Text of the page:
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Date ArticleType
4/14/2020 General
The 8 Steps to Prevent Cybercrime

The 8 steps to prevent you from being a victim of cybercrime while working from home

Over the past decade, cybercrime has been a continually growing threat. While the media often details a story of a large corporation being affected by cybercrime, hackers actually focus most of their efforts on victimizing small businesses and individuals. Now, with so many working from home, hackers have hundreds of thousands of new targets.

Why Working From Home Makes You a Target
Hackers are relying on many working from home to not be engaging proper cyber security measures to prevent unauthorized access to the data on a computer or a network. Without adequate protection from cybercrime, it can be all too easy for hackers and cyber criminals to commit a security breach or identity theft. Thankfully, protecting yourself and your data isn’t difficult — follow these steps to set up a strong defense against cyber criminals when you work from home.

1. Use a Secure WiFi connection
Make sure that your WiFi network is secure and keep access restricted only to your family or other authorized personnel. Create a second Wireless network for IoT Devices and another one for guests when possible.

2. Use a VPN
A virtual private network encrypts all the data sent from your computer to other destinations, ensuring that hackers will be unable to intercept and utilize sensitive information such as usernames and passwords.

3. Use Strong Passwords
Use a strong and different password for each account you access, as well as for your VPN and secure WiFi connection. Strong passwords consist of a series of random capital and lowercase letters, numbers, and special characters. Use a password manager to organize and keep track of passwords.

4. Use Two-Step Authentication
This is a process by which you first enter a password, and then use a secondary means as gaining access to an account, such as a code sent to your mobile device. This makes it especially difficult for hackers to gain access to one of your accounts and is also a viable ransomware solution.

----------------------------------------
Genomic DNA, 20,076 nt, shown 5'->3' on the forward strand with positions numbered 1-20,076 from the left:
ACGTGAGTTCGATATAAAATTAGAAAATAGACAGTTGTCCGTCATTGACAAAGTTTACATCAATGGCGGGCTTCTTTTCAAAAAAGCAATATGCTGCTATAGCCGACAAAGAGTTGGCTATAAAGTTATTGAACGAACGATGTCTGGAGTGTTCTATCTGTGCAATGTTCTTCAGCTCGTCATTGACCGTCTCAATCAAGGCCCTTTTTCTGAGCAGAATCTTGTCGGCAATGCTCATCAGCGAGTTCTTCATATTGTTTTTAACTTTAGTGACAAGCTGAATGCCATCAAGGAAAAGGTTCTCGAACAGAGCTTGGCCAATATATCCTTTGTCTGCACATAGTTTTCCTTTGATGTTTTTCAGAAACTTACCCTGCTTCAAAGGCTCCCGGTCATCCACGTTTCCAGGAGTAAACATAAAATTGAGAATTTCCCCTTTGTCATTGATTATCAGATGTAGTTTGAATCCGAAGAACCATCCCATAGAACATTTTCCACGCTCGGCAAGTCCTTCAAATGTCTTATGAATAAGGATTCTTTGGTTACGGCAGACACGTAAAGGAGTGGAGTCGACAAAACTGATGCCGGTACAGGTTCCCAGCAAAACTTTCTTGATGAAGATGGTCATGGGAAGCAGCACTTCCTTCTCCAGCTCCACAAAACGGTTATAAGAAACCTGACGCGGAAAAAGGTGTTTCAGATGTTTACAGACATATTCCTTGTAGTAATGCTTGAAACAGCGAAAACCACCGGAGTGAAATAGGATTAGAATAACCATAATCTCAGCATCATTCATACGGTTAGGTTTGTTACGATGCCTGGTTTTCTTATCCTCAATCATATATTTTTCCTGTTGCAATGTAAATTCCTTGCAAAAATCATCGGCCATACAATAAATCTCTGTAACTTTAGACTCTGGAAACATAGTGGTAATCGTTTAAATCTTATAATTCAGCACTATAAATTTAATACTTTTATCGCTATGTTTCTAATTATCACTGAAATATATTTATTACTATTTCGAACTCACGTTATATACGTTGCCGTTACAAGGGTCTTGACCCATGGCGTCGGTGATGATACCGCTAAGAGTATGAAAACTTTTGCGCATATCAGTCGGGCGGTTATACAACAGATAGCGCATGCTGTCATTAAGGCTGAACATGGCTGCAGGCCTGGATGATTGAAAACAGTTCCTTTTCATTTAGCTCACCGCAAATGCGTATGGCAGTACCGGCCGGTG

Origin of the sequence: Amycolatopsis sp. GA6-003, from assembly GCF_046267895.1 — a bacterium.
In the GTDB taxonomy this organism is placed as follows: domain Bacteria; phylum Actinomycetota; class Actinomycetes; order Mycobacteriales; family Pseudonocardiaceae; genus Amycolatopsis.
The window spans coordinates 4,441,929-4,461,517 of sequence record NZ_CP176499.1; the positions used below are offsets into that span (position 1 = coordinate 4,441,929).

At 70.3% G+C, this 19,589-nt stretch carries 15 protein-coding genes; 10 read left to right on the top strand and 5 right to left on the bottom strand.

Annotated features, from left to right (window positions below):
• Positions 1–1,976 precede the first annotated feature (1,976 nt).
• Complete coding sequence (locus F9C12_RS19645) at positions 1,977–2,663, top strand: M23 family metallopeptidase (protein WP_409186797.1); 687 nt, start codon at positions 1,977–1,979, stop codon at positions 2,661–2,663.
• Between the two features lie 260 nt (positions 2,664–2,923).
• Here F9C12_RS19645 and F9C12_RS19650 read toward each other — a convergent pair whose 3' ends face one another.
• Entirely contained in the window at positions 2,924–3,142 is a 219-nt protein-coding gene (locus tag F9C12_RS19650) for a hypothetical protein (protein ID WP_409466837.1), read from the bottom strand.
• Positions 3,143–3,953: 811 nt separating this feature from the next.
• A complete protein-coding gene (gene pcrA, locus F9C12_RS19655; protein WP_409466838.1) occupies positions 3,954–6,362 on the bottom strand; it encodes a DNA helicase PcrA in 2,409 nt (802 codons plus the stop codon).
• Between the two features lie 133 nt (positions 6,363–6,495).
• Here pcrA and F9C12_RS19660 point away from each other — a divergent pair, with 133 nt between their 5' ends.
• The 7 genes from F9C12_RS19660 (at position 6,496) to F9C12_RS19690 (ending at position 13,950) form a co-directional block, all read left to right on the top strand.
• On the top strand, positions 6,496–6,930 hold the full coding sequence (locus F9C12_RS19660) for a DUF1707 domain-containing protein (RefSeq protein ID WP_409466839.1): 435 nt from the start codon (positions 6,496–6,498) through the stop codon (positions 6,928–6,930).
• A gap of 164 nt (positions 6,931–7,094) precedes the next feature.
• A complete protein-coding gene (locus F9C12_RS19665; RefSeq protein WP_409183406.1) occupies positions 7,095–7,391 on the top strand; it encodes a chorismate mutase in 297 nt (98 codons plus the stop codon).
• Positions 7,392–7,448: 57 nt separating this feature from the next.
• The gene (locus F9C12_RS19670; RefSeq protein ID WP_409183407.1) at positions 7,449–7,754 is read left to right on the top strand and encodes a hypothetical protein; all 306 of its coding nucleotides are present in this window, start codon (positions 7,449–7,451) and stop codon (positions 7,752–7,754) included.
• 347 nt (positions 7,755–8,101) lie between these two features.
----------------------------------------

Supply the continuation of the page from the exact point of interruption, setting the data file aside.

4. Use Antivirus and Network Security Applications
A major cyber security defense is, of course, antivirus software. It is even better if you opt for a full network security suite, strengthening your firewall and offering constant, real-time protection against hackers, viruses, malware, and spyware.

5. Keep Software Updated
Set your applications to automatically update, and manually update any that don’t as soon as an update becomes available. This is because updates often contain security fixes that protect against newly discovered and developed threats. A cloud-based security program or service will update automatically and instantly, ensuring you are protected from the latest dangers.

6. Be Careful on Social Media
It can be all too easy to put potentially sensitive information on social media if you aren’t careful. Many of the little games and quizzes proliferating on social media sites are actually developed by hackers and identity thieves, and are designed to acquire possible passwords or the answer to common security questions asked by many businesses and organizations.

7. Beware of Phishing Scams
Phishing scams are emails that appear to come from a legitimate company you may have an account with, such as a bank, an Internet provider, or even a government organization such as the IRS. The email often details a matter of urgency, such as your account being closed, or a detected security breach. You are instructed to sign in to your account to fix the problem. Clicking the link in the email takes you to a cleverly designed imitation of the actual website, at which you will enter your username and password, unknowingly giving it to a cyber criminal.

To avoid this type of cyber threat, never click on the link in an email; instead, type the web address directly into your browser’s address bar so that you can be assured you are going to the actual company website. Also be aware that companies will never ask for your username and password in an email. Pay attention to the spelling and grammar in an email — many phishing emails have mistakes.

8. Keep Access to Your Computer Restricted
Do not allow your family to access your computer without permission or supervision, or, at the very least, educate them about cybercrime. A potential threat children may not be aware of is the accidental downloading of malware and spyware via downloads from unsecured sites.
In conclusion, you can significantly reduce the risks of being a victim of cybercrime if you simply engage in the above cyber security measures and remain aware of potential threats on the Internet.

Erick Solms is the Founder of Simplitfy in West Palm Beach, Florida. Simplitfy provides a myriad of professional IT Services for small and medium sized businesses. To contact him personally or to inquire about information technology services, please email esolms@simplitfy.com or visit www.simplitfy.com